Truck sales are very competitive, and the automakers generally all follow the same trends. In a world of uniformity, why did Ford change the F-150 to have an aluminum body? Let’s take a look at the reasoning behind the switch and the impact it’s had on the pickup truck segment.
The Ford aluminum F-150 debuted 2015
Ford switched its F-150 truck body to aluminum on the 2015 model. It was an expensive switch, but it improved Ford’s sales and helped take more of the truck market from Chevrolet and Ram. Since the change, the Ford F-series has continued to be the U.S.’s best-selling pickup, a title it has held for more than 40 years.
In its 2014 press release announcing the use of aluminum on the F-150, Ford shared that the new model year F-150 would include more high-strength steel in its frame, up from 23% to 77%. The change made the frame more durable, more rigid, and 60 pounds lighter.
With the change to a military-grade aluminum-alloy body along with the high-strength steel frame, the F-150 became 700 pounds lighter and could tow and haul more while using less gas. Ford made sure to test the new design under various tough conditions to make sure the truck would hold up well under any customer demands.
In an interview with AutoWeek, Ford marketing manager Brian Bell, who handles the F-150 and Ranger, said,
“Everybody’s got a different strategy. They all look at their own programs in different ways. We think what we did has been the perfect choice for us.”
Ford has continued to be pleased with its jump to aluminum. The F-series’ share of the full-size pickup market has grown, and prices have increased. The F-150 was also the first full-size pickup to get better than 30 MPG (with the diesel engine). Ford has also started using aluminum on its other large vehicles, including the Super Duty, Expedition, and Lincoln Navigator.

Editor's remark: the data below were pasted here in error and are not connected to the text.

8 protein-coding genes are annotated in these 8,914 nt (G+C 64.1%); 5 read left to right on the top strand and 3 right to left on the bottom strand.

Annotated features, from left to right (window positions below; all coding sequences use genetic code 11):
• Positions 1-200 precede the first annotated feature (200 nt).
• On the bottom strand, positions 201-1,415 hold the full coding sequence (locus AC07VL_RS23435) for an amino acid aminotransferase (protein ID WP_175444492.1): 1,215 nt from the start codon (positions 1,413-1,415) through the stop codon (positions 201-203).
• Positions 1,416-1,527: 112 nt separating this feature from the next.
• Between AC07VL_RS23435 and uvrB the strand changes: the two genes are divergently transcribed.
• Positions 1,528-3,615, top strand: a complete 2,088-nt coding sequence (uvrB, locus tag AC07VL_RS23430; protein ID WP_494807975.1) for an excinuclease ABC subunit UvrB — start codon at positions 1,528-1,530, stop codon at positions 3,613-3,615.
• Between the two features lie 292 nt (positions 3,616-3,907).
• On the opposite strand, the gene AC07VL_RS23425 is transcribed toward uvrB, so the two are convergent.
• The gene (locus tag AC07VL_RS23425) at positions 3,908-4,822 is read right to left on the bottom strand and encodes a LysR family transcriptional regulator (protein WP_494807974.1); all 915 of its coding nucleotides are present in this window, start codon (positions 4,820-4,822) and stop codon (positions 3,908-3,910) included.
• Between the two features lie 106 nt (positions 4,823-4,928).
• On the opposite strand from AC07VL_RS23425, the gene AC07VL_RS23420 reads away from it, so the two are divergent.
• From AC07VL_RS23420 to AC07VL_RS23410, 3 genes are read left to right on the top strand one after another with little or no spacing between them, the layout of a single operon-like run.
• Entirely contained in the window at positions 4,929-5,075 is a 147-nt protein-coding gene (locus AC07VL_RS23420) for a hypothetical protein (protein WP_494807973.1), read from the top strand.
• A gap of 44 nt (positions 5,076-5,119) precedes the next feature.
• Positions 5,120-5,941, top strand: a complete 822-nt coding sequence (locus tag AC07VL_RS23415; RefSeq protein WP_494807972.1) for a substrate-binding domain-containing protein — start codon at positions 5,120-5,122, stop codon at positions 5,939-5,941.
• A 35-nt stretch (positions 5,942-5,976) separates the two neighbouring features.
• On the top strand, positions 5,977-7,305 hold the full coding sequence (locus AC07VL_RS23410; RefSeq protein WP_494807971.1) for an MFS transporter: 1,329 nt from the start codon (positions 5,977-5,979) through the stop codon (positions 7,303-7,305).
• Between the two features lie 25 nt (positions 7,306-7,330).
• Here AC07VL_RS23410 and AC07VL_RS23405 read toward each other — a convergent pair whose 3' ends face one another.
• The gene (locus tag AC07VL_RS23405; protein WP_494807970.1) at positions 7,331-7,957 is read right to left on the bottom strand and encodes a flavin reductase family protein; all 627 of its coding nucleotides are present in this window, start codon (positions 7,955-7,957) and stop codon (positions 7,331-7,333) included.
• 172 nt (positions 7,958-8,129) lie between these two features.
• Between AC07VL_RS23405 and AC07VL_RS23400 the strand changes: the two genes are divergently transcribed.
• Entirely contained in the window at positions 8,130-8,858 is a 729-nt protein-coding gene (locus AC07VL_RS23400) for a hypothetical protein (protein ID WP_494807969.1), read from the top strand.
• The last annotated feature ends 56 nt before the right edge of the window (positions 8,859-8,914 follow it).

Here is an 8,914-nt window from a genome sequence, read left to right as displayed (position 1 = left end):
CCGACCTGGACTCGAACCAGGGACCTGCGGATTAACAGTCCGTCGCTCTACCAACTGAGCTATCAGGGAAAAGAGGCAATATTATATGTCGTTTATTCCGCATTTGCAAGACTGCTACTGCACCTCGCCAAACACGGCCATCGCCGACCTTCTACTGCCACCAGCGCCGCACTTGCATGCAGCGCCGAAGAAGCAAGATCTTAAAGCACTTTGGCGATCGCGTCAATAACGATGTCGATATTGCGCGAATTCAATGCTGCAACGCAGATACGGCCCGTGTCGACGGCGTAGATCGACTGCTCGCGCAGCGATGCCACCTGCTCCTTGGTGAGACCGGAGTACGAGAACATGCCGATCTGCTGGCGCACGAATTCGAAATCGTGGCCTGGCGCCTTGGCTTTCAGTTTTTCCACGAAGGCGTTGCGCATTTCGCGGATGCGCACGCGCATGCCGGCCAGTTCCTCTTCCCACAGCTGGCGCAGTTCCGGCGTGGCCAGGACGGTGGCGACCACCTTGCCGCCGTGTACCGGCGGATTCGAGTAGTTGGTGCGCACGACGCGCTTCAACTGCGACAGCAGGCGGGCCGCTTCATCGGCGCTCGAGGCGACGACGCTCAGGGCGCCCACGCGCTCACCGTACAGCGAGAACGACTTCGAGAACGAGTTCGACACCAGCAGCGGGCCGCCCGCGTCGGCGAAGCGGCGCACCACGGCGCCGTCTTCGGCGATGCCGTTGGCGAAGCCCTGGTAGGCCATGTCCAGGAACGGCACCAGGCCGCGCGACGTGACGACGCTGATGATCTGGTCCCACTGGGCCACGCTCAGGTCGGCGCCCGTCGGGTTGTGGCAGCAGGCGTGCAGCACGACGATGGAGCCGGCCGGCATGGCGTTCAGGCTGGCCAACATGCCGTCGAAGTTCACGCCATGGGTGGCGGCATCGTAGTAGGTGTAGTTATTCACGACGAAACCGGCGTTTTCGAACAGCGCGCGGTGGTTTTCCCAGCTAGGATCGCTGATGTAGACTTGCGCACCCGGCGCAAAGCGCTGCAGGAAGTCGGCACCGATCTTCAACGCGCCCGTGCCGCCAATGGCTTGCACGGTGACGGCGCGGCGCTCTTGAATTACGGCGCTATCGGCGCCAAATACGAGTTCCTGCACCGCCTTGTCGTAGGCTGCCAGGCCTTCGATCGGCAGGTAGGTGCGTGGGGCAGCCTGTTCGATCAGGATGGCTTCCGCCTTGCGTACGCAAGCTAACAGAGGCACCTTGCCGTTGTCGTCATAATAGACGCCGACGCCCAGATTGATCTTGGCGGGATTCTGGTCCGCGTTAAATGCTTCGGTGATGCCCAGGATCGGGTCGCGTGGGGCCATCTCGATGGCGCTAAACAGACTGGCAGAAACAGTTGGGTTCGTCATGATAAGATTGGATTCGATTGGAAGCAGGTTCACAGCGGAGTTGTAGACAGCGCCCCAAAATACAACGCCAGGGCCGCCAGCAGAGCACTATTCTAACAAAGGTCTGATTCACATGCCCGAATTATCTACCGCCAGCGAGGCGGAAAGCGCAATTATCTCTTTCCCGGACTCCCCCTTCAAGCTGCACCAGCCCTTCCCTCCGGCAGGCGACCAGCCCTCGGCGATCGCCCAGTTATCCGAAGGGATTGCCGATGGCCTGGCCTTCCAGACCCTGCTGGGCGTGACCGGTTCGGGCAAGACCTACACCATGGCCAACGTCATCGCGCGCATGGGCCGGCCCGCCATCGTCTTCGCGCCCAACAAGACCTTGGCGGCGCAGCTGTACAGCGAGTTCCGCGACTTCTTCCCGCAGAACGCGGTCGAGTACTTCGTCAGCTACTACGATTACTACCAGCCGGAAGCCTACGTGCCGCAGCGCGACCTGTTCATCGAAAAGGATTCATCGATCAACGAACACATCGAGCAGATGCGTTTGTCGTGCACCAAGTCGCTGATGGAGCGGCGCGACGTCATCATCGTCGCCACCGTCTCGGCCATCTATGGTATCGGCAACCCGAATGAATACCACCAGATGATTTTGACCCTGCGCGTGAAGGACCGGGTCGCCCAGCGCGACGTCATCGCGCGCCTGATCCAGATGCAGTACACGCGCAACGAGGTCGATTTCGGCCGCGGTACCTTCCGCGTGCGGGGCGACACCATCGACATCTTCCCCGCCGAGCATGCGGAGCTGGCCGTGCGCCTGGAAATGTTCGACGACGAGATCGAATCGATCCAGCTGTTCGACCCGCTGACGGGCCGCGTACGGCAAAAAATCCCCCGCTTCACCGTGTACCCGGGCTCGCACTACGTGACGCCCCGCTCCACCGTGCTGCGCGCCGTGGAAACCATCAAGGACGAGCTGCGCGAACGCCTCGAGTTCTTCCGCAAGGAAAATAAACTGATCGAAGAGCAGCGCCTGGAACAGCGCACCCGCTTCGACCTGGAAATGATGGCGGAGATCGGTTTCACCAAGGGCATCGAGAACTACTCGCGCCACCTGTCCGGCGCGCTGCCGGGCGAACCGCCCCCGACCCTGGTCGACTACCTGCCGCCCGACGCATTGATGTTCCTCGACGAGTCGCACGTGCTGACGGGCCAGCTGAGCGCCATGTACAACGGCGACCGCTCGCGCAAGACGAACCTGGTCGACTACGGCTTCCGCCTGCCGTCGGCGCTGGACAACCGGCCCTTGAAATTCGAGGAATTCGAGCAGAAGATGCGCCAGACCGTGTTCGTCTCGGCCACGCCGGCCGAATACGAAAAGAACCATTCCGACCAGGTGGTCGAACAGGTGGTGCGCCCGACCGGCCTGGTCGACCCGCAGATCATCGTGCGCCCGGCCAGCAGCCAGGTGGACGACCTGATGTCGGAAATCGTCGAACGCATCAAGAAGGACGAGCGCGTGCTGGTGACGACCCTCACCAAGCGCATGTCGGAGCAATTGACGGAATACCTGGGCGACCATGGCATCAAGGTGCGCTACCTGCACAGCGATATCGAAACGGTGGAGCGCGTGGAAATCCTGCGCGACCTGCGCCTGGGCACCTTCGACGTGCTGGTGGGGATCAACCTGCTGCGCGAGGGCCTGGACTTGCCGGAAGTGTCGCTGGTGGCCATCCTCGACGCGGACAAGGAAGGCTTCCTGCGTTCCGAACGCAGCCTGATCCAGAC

Automotive News points out that Ford’s aluminum strategy comes out of a different history from the other manufacturers. Before the change, the F-150 had a higher weight than its competitors.
In addition, Ford already had a background in working with aluminum bodies and had changed the Jaguar XJ sedan to aluminum in 2003. The interest in aluminum helps to differentiate the F-150 and underscores Ford’s commitment to smaller engines and fuel economy.
Do the competitors use aluminum?
The three truck companies in Detroit — Ford, Chevrolet, and Ram — sell 83% of light-duty pickup trucks in the U.S. At the time, it looked like other manufacturers would also switch over to aluminum to decrease their trucks’ weight and increase fuel economy.
Ultimately, competitors chose not to switch to aluminum, sticking primarily with steel bodies and beds. Manufacturers also explored new materials like carbon fiber and magnesium. According to AutoWeek, auto manufacturers stuck with steel for their truck frames because it is two or three times stronger than even the highest-grade aluminum. Lower gas prices since 2015 have made fuel economy less of a big deal too.
Chevrolet especially has been critical of Ford’s aluminum truck beds, using its commercials to show that an aluminum truck bed could be damaged. However, the 2019 Chevrolet Silverado does include some aluminum and weighs 450 pounds less than the 2018 model. While the fenders, roof, and bed are still steel, the doors, hood, and tailgate were switched to aluminum.
The Silverado’s safety cage is made from seven grades of steel, and the frame uses high-strength steel. Fiat-Chrysler, which owns Ram, uses mostly steel on the 2019 Ram 1500, although some aluminum and composite materials are used to keep the weight down. The weight has been reduced by 255 pounds.
The pros and cons of aluminum truck bodies
As with any change, there are pros and cons. The aluminum body does help the 2020 F-150 get great gas mileage. While the F-150 is designed to be dent resistant, it can be prone to early corrosion and paint issues. In addition, aluminum is more expensive than steel, which increases both the price of the truck and some repairs later on. However, concerns about big increases in repair costs have turned out to be unnecessary.
Since Ford switched to the aluminum-body F-150, the company has been pleased with the results. But if buyers have concerns about aluminum, they can still turn to the Chevy Silverado or Ram 1500.